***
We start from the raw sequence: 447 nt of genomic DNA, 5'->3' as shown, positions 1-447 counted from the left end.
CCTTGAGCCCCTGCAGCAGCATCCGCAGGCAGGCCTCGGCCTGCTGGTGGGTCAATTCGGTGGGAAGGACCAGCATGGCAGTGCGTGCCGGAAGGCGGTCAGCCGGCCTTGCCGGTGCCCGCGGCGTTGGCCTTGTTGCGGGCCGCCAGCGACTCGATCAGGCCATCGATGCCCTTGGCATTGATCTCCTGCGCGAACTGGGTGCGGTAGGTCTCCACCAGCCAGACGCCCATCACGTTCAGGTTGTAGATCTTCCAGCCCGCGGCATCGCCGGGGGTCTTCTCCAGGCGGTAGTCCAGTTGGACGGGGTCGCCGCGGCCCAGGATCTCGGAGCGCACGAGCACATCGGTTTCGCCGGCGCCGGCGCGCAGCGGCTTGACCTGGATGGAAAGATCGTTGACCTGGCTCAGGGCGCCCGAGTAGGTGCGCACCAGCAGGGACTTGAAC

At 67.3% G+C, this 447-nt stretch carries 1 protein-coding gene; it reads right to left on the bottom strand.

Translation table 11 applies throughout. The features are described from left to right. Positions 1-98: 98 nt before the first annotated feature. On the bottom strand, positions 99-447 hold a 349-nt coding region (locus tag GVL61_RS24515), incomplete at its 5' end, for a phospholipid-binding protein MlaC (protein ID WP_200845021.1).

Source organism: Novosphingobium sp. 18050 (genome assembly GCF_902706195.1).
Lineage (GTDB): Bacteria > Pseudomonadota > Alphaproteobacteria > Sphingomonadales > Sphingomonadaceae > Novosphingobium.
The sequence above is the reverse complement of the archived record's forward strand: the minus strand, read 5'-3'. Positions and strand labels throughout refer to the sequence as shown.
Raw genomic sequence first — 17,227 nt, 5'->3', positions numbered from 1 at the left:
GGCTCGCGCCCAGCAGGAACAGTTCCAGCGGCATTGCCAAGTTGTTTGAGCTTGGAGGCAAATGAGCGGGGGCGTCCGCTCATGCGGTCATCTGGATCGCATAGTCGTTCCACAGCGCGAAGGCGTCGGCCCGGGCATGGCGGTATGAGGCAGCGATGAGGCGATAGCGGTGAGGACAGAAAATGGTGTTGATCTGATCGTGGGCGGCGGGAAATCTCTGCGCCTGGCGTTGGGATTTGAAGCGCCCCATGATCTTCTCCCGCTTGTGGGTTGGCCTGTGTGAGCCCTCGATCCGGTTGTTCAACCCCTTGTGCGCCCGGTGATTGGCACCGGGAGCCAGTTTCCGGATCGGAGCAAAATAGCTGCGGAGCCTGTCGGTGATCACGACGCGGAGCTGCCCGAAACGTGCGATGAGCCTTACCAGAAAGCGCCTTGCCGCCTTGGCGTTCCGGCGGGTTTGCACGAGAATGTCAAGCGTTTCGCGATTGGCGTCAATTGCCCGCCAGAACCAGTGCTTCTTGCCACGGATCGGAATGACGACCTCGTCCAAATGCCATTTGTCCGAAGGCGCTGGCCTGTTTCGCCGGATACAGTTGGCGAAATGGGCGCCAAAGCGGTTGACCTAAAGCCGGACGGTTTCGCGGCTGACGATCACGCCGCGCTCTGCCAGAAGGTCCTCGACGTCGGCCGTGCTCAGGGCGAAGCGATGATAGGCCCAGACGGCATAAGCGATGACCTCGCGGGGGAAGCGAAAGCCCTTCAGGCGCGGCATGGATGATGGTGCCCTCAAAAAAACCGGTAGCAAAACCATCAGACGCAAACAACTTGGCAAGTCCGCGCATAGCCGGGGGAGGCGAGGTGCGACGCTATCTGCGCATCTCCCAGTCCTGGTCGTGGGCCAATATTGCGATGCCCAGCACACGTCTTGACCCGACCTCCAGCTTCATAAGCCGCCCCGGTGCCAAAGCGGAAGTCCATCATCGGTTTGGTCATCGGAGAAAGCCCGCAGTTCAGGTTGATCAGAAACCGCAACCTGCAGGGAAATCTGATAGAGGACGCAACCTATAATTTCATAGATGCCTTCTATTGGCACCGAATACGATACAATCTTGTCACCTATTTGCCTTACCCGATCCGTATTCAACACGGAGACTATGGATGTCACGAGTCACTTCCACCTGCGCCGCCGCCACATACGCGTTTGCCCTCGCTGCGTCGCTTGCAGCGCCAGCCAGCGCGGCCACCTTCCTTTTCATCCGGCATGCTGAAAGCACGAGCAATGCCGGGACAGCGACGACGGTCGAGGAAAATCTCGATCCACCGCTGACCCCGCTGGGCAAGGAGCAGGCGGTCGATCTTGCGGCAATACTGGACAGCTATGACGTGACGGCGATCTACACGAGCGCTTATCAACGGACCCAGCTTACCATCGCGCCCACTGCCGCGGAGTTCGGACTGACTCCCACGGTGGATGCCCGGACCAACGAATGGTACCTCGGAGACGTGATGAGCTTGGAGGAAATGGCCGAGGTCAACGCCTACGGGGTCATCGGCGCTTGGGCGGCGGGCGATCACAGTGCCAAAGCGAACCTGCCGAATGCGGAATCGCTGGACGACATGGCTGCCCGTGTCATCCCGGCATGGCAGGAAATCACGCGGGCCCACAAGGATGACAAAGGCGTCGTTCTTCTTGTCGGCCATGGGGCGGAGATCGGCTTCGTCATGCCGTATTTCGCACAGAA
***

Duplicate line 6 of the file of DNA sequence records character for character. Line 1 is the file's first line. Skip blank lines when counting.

Lineage (GTDB): Bacteria > Pseudomonadota > Alphaproteobacteria > Sphingomonadales > Sphingomonadaceae > Novosphingobium.